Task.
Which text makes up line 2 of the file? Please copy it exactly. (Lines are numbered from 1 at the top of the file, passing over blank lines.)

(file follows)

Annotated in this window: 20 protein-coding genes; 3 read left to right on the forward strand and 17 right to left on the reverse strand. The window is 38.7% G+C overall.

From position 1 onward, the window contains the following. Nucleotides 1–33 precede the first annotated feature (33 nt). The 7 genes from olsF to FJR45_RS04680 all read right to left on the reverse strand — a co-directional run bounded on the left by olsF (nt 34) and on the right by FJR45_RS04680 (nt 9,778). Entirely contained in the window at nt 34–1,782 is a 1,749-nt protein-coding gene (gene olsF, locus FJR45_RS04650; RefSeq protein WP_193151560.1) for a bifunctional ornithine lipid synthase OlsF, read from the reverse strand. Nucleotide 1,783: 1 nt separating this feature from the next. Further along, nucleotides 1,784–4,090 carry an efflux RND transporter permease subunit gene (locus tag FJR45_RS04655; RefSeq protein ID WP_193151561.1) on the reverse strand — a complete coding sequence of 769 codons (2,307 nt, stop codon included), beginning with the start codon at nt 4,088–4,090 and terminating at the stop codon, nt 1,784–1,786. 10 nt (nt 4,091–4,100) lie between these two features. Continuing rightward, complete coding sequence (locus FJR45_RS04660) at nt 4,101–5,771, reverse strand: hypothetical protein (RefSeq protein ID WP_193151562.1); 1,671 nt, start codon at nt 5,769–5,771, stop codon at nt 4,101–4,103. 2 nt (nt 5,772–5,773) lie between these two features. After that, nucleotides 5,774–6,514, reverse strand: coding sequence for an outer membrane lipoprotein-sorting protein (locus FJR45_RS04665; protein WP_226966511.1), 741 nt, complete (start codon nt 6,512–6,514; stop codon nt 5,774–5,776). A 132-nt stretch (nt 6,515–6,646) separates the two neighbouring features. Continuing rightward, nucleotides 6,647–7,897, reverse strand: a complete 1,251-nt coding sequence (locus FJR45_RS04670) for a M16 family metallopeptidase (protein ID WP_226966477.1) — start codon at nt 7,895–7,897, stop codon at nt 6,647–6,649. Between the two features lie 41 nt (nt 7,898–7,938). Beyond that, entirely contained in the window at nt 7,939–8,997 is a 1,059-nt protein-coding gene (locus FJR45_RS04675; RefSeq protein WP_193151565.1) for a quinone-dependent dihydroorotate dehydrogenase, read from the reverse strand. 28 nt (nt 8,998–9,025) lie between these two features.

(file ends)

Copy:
From position 1 onward, the window contains the following. Nucleotides 1–33 precede the first annotated feature (33 nt). The 7 genes from olsF to FJR45_RS04680 all read right to left on the reverse strand — a co-directional run bounded on the left by olsF (nt 34) and on the right by FJR45_RS04680 (nt 9,778). Entirely contained in the window at nt 34–1,782 is a 1,749-nt protein-coding gene (gene olsF, locus FJR45_RS04650; RefSeq protein WP_193151560.1) for a bifunctional ornithine lipid synthase OlsF, read from the reverse strand. Nucleotide 1,783: 1 nt separating this feature from the next. Further along, nucleotides 1,784–4,090 carry an efflux RND transporter permease subunit gene (locus tag FJR45_RS04655; RefSeq protein ID WP_193151561.1) on the reverse strand — a complete coding sequence of 769 codons (2,307 nt, stop codon included), beginning with the start codon at nt 4,088–4,090 and terminating at the stop codon, nt 1,784–1,786. 10 nt (nt 4,091–4,100) lie between these two features. Continuing rightward, complete coding sequence (locus FJR45_RS04660) at nt 4,101–5,771, reverse strand: hypothetical protein (RefSeq protein ID WP_193151562.1); 1,671 nt, start codon at nt 5,769–5,771, stop codon at nt 4,101–4,103. 2 nt (nt 5,772–5,773) lie between these two features. After that, nucleotides 5,774–6,514, reverse strand: coding sequence for an outer membrane lipoprotein-sorting protein (locus FJR45_RS04665; protein WP_226966511.1), 741 nt, complete (start codon nt 6,512–6,514; stop codon nt 5,774–5,776). A 132-nt stretch (nt 6,515–6,646) separates the two neighbouring features. Continuing rightward, nucleotides 6,647–7,897, reverse strand: a complete 1,251-nt coding sequence (locus FJR45_RS04670) for a M16 family metallopeptidase (protein ID WP_226966477.1) — start codon at nt 7,895–7,897, stop codon at nt 6,647–6,649. Between the two features lie 41 nt (nt 7,898–7,938). Beyond that, entirely contained in the window at nt 7,939–8,997 is a 1,059-nt protein-coding gene (locus FJR45_RS04675; RefSeq protein WP_193151565.1) for a quinone-dependent dihydroorotate dehydrogenase, read from the reverse strand. 28 nt (nt 8,998–9,025) lie between these two features.